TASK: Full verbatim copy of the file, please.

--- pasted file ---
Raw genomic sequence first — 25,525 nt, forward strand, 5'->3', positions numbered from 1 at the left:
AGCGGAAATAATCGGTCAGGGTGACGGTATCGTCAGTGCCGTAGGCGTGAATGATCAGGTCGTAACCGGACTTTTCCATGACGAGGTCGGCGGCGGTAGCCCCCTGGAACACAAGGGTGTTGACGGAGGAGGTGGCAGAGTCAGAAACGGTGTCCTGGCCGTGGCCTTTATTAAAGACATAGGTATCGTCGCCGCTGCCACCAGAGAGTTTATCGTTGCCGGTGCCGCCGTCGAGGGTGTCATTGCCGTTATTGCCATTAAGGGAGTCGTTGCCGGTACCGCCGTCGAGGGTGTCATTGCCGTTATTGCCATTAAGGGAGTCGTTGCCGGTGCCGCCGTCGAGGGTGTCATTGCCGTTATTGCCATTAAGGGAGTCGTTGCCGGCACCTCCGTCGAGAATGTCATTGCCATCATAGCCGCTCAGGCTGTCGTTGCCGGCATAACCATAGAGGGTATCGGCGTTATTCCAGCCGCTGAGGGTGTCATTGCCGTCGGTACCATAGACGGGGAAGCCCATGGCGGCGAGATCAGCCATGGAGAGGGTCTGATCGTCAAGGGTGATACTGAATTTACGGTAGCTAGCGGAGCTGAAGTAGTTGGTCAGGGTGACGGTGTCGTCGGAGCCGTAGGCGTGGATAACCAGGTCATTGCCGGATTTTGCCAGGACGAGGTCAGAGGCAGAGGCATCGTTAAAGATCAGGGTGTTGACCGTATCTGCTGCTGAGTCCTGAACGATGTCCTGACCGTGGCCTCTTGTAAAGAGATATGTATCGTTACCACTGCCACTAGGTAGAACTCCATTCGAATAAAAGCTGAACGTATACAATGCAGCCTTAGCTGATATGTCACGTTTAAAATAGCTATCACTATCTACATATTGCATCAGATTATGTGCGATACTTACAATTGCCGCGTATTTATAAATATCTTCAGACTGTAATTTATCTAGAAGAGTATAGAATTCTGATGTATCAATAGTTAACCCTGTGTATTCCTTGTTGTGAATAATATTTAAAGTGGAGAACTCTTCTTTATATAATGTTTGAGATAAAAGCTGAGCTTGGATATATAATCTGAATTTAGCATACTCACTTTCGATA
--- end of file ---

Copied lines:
Raw genomic sequence first — 25,525 nt, forward strand, 5'->3', positions numbered from 1 at the left:
AGCGGAAATAATCGGTCAGGGTGACGGTATCGTCAGTGCCGTAGGCGTGAATGATCAGGTCGTAACCGGACTTTTCCATGACGAGGTCGGCGGCGGTAGCCCCCTGGAACACAAGGGTGTTGACGGAGGAGGTGGCAGAGTCAGAAACGGTGTCCTGGCCGTGGCCTTTATTAAAGACATAGGTATCGTCGCCGCTGCCACCAGAGAGTTTATCGTTGCCGGTGCCGCCGTCGAGGGTGTCATTGCCGTTATTGCCATTAAGGGAGTCGTTGCCGGTACCGCCGTCGAGGGTGTCATTGCCGTTATTGCCATTAAGGGAGTCGTTGCCGGTGCCGCCGTCGAGGGTGTCATTGCCGTTATTGCCATTAAGGGAGTCGTTGCCGGCACCTCCGTCGAGAATGTCATTGCCATCATAGCCGCTCAGGCTGTCGTTGCCGGCATAACCATAGAGGGTATCGGCGTTATTCCAGCCGCTGAGGGTGTCATTGCCGTCGGTACCATAGACGGGGAAGCCCATGGCGGCGAGATCAGCCATGGAGAGGGTCTGATCGTCAAGGGTGATACTGAATTTACGGTAGCTAGCGGAGCTGAAGTAGTTGGTCAGGGTGACGGTGTCGTCGGAGCCGTAGGCGTGGATAACCAGGTCATTGCCGGATTTTGCCAGGACGAGGTCAGAGGCAGAGGCATCGTTAAAGATCAGGGTGTTGACCGTATCTGCTGCTGAGTCCTGAACGATGTCCTGACCGTGGCCTCTTGTAAAGAGATATGTATCGTTACCACTGCCACTAGGTAGAACTCCATTCGAATAAAAGCTGAACGTATACAATGCAGCCTTAGCTGATATGTCACGTTTAAAATAGCTATCACTATCTACATATTGCATCAGATTATGTGCGATACTTACAATTGCCGCGTATTTATAAATATCTTCAGACTGTAATTTATCTAGAAGAGTATAGAATTCTGATGTATCAATAGTTAACCCTGTGTATTCCTTGTTGTGAATAATATTTAAAGTGGAGAACTCTTCTTTATATAATGTTTGAGATAAAAGCTGAGCTTGGATATATAATCTGAATTTAGCATACTCACTTTCGATA